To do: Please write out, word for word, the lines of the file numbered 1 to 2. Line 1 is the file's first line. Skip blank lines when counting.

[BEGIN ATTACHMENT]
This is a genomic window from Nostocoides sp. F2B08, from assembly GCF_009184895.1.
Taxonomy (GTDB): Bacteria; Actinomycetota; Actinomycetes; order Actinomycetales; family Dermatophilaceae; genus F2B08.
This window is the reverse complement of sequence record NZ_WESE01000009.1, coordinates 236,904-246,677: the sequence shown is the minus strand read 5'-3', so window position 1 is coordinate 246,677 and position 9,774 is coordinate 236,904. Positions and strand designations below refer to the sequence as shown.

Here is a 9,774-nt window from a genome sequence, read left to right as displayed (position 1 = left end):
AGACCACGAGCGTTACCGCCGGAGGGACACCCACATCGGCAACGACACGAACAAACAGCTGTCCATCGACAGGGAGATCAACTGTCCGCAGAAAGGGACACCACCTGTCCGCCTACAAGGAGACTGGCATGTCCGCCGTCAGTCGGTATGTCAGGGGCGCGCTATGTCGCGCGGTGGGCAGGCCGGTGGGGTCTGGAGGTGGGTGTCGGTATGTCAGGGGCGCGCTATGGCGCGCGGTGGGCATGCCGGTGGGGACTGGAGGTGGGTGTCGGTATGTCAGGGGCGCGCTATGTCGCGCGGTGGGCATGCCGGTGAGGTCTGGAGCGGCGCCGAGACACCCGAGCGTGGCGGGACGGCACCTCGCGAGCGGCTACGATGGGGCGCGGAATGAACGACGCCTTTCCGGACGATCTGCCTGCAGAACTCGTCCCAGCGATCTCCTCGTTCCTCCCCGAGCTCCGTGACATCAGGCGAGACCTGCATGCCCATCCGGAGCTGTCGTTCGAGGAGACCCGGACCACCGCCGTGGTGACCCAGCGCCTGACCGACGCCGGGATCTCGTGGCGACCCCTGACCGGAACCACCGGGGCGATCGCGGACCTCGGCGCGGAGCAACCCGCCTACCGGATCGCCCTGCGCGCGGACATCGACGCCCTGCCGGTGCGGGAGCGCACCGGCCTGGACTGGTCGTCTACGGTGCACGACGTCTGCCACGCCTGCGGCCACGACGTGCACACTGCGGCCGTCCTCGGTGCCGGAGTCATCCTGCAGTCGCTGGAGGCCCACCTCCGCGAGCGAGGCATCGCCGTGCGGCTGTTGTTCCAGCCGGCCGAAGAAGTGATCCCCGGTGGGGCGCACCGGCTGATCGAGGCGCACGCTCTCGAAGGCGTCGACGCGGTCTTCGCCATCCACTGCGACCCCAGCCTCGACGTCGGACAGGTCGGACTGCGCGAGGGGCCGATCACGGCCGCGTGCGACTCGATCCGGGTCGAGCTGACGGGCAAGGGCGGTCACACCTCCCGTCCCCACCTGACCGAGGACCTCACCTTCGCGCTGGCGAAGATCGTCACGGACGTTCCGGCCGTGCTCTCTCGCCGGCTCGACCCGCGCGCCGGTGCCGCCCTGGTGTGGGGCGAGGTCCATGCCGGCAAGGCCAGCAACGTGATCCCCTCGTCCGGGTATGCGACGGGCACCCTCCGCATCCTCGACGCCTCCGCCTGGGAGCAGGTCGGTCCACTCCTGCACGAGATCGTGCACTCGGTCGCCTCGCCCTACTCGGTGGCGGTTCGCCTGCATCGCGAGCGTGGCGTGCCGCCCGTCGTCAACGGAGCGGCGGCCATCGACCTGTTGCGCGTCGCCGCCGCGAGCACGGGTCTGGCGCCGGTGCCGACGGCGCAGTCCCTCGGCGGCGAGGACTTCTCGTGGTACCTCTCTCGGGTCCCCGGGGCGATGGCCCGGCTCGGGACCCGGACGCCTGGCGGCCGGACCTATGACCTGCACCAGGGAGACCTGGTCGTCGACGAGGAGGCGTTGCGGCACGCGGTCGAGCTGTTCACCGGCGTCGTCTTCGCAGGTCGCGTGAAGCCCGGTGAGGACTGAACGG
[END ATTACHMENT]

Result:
This is a genomic window from Nostocoides sp. F2B08, from assembly GCF_009184895.1.
Taxonomy (GTDB): Bacteria; Actinomycetota; Actinomycetes; order Actinomycetales; family Dermatophilaceae; genus F2B08.